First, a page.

Household mold is a costly and sometimes serious health hazard. Besides the uncomfortable musty smell, mold can cause a variety of health problems if left untreated. The best way to get rid of mold is to hire a professional mold remediation company as the process can be challenging and also a bit dangerous. Some species of mold can’t simply be wiped away and require more expertise to remove. This is especially important in the case of black mold, which is a very toxic and dangerous type of mold. But, what about mold and air purifiers?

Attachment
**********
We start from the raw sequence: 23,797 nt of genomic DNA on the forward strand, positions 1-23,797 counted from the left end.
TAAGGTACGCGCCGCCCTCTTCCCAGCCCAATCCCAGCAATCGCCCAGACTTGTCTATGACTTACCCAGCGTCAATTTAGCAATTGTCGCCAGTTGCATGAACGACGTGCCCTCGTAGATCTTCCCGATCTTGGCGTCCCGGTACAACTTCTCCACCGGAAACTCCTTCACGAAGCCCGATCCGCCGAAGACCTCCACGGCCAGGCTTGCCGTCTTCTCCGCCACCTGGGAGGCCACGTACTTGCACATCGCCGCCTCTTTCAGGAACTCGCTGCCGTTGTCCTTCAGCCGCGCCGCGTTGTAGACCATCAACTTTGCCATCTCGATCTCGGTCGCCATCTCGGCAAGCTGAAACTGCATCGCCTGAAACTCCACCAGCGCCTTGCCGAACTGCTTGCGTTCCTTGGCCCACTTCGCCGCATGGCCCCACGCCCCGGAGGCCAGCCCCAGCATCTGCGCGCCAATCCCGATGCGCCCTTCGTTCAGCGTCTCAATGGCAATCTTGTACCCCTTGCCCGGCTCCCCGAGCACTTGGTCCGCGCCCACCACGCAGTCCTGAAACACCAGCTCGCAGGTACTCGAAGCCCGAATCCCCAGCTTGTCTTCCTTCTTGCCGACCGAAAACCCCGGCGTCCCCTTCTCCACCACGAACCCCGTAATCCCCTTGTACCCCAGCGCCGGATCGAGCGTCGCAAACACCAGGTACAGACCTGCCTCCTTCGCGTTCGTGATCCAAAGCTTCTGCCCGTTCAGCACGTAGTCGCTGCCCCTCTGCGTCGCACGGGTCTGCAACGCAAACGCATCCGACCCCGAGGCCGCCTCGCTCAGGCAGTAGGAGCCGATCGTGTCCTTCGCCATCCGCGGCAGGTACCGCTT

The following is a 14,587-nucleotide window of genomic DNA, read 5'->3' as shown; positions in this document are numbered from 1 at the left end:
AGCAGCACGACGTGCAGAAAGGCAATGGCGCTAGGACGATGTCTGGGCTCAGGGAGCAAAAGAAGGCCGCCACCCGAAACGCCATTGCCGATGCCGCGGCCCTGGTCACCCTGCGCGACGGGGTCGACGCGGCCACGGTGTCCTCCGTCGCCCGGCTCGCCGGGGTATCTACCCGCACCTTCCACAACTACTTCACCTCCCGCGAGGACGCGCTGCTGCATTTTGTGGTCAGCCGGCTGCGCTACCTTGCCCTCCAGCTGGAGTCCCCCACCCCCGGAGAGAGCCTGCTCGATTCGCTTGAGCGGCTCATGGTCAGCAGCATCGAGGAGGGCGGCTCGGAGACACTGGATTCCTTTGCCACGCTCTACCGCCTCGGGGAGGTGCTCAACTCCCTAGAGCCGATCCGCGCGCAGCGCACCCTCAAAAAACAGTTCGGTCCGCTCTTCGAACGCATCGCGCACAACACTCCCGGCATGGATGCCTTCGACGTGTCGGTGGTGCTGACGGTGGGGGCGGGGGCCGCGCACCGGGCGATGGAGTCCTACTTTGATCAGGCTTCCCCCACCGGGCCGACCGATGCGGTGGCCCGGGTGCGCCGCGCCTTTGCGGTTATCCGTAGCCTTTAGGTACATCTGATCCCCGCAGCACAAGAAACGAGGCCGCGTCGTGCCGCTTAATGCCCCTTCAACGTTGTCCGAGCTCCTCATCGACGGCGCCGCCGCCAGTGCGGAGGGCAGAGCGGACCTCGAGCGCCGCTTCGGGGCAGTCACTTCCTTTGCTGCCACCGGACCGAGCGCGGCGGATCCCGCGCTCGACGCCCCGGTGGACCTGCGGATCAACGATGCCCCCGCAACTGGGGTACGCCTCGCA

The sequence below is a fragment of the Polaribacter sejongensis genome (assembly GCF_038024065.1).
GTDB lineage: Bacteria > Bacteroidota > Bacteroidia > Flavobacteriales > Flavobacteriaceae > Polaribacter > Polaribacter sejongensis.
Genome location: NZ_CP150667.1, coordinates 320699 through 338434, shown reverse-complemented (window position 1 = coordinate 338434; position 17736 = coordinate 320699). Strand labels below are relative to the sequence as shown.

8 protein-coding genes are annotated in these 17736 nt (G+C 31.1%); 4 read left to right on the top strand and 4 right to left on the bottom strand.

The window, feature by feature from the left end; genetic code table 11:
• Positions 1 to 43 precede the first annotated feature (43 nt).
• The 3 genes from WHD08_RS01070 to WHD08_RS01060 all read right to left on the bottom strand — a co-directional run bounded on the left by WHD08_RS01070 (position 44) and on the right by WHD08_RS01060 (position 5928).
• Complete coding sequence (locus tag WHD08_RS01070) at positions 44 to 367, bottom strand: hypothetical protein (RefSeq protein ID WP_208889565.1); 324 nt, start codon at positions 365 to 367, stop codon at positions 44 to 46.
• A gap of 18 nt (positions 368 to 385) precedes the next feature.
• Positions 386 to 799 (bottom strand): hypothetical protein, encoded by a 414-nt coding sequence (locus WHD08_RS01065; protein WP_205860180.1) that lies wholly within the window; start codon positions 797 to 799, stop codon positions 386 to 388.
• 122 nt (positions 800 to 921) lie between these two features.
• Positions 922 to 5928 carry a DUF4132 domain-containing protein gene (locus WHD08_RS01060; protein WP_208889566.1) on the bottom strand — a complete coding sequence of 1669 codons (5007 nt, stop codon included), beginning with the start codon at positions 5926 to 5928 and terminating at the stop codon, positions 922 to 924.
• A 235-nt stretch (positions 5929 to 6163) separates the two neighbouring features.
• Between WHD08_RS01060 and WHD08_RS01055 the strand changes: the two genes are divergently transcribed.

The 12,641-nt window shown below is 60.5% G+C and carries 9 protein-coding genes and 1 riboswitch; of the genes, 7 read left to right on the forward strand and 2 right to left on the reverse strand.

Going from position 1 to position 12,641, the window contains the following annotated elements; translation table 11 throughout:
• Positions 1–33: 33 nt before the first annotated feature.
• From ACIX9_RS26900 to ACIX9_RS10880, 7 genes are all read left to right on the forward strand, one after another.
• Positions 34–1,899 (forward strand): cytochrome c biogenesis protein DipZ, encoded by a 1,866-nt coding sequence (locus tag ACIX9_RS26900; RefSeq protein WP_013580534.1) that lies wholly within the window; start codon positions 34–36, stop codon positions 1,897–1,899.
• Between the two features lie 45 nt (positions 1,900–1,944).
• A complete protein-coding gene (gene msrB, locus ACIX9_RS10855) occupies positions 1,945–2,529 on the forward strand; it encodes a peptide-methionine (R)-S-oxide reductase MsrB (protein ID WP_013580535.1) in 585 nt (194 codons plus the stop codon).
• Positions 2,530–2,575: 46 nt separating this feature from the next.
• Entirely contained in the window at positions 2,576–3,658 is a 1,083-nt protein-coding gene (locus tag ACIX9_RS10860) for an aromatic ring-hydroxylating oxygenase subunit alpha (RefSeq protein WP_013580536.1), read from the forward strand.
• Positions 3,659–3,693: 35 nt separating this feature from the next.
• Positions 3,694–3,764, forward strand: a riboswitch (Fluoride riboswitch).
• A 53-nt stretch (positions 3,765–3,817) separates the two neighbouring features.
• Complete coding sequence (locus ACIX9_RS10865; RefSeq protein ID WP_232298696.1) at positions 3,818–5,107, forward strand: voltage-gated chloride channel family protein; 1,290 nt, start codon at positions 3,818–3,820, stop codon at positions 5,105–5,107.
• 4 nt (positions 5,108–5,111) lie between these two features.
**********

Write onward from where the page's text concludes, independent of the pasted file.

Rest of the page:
The best way to get rid of mold is to hire a professional mold remediation company as the process can be challenging and also a bit dangerous. Some species of mold can’t simply be wiped away and require more expertise to remove. This is… Click To Tweet

Fortunately, an air purifier can help with a mold problem as well. Although they can’t fix mold that is settled and growing on household spaces, they can remove spores and with the right unit, they can actually kill the spores. This makes air purifiers for mold a great help. But even more so, they are fantastic for preventing any future mold problems. In this article, we’ll answer some popular questions regarding air purifiers and how they can help with mold growth.

illustration of woman sitting under air purifier - homebioticDo Air Purifiers Work?